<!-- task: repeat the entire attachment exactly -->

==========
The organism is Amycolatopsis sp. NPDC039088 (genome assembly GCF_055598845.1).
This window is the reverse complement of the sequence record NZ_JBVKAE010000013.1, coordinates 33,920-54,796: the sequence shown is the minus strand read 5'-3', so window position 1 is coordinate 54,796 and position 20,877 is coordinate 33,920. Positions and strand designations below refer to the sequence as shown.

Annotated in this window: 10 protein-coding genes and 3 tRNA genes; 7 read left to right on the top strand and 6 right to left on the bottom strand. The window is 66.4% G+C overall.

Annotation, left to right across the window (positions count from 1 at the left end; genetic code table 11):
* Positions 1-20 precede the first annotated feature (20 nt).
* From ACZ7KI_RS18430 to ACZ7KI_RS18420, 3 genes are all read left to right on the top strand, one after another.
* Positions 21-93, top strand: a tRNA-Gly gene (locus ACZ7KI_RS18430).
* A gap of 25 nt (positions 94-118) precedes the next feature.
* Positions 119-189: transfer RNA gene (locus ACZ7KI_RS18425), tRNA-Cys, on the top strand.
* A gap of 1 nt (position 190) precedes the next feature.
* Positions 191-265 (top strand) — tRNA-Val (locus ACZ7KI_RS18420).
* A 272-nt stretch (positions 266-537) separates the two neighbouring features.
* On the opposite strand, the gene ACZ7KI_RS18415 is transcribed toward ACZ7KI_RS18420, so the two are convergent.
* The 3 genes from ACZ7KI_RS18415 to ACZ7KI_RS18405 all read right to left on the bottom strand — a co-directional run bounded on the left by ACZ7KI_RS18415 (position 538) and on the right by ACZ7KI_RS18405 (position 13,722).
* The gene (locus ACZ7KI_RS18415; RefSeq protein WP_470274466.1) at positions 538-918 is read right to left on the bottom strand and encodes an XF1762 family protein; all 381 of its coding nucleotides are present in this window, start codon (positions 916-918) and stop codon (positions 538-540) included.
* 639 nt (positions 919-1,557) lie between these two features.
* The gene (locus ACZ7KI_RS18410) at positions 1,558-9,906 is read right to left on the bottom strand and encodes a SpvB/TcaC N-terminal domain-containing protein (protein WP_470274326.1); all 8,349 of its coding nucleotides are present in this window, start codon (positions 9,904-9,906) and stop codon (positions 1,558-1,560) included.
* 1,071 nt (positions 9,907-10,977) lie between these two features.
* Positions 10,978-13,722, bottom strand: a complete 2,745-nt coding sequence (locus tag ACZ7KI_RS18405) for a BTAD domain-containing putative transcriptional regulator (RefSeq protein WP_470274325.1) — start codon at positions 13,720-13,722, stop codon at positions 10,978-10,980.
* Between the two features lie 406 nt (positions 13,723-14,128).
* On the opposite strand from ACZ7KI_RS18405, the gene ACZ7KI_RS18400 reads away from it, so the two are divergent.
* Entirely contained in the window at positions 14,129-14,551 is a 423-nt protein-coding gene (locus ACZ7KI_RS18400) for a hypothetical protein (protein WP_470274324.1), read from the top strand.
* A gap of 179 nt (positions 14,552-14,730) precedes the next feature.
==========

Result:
The organism is Amycolatopsis sp. NPDC039088 (genome assembly GCF_055598845.1).
This window is the reverse complement of the sequence record NZ_JBVKAE010000013.1, coordinates 33,920-54,796: the sequence shown is the minus strand read 5'-3', so window position 1 is coordinate 54,796 and position 20,877 is coordinate 33,920. Positions and strand designations below refer to the sequence as shown.

Annotated in this window: 10 protein-coding genes and 3 tRNA genes; 7 read left to right on the top strand and 6 right to left on the bottom strand. The window is 66.4% G+C overall.

Annotation, left to right across the window (positions count from 1 at the left end; genetic code table 11):
* Positions 1-20 precede the first annotated feature (20 nt).
* From ACZ7KI_RS18430 to ACZ7KI_RS18420, 3 genes are all read left to right on the top strand, one after another.
* Positions 21-93, top strand: a tRNA-Gly gene (locus ACZ7KI_RS18430).
* A gap of 25 nt (positions 94-118) precedes the next feature.
* Positions 119-189: transfer RNA gene (locus ACZ7KI_RS18425), tRNA-Cys, on the top strand.
* A gap of 1 nt (position 190) precedes the next feature.
* Positions 191-265 (top strand) — tRNA-Val (locus ACZ7KI_RS18420).
* A 272-nt stretch (positions 266-537) separates the two neighbouring features.
* On the opposite strand, the gene ACZ7KI_RS18415 is transcribed toward ACZ7KI_RS18420, so the two are convergent.
* The 3 genes from ACZ7KI_RS18415 to ACZ7KI_RS18405 all read right to left on the bottom strand — a co-directional run bounded on the left by ACZ7KI_RS18415 (position 538) and on the right by ACZ7KI_RS18405 (position 13,722).
* The gene (locus ACZ7KI_RS18415; RefSeq protein WP_470274466.1) at positions 538-918 is read right to left on the bottom strand and encodes an XF1762 family protein; all 381 of its coding nucleotides are present in this window, start codon (positions 916-918) and stop codon (positions 538-540) included.
* 639 nt (positions 919-1,557) lie between these two features.
* The gene (locus ACZ7KI_RS18410) at positions 1,558-9,906 is read right to left on the bottom strand and encodes a SpvB/TcaC N-terminal domain-containing protein (protein WP_470274326.1); all 8,349 of its coding nucleotides are present in this window, start codon (positions 9,904-9,906) and stop codon (positions 1,558-1,560) included.
* 1,071 nt (positions 9,907-10,977) lie between these two features.
* Positions 10,978-13,722, bottom strand: a complete 2,745-nt coding sequence (locus tag ACZ7KI_RS18405) for a BTAD domain-containing putative transcriptional regulator (RefSeq protein WP_470274325.1) — start codon at positions 13,720-13,722, stop codon at positions 10,978-10,980.
* Between the two features lie 406 nt (positions 13,723-14,128).
* On the opposite strand from ACZ7KI_RS18405, the gene ACZ7KI_RS18400 reads away from it, so the two are divergent.
* Entirely contained in the window at positions 14,129-14,551 is a 423-nt protein-coding gene (locus ACZ7KI_RS18400) for a hypothetical protein (protein WP_470274324.1), read from the top strand.
* A gap of 179 nt (positions 14,552-14,730) precedes the next feature.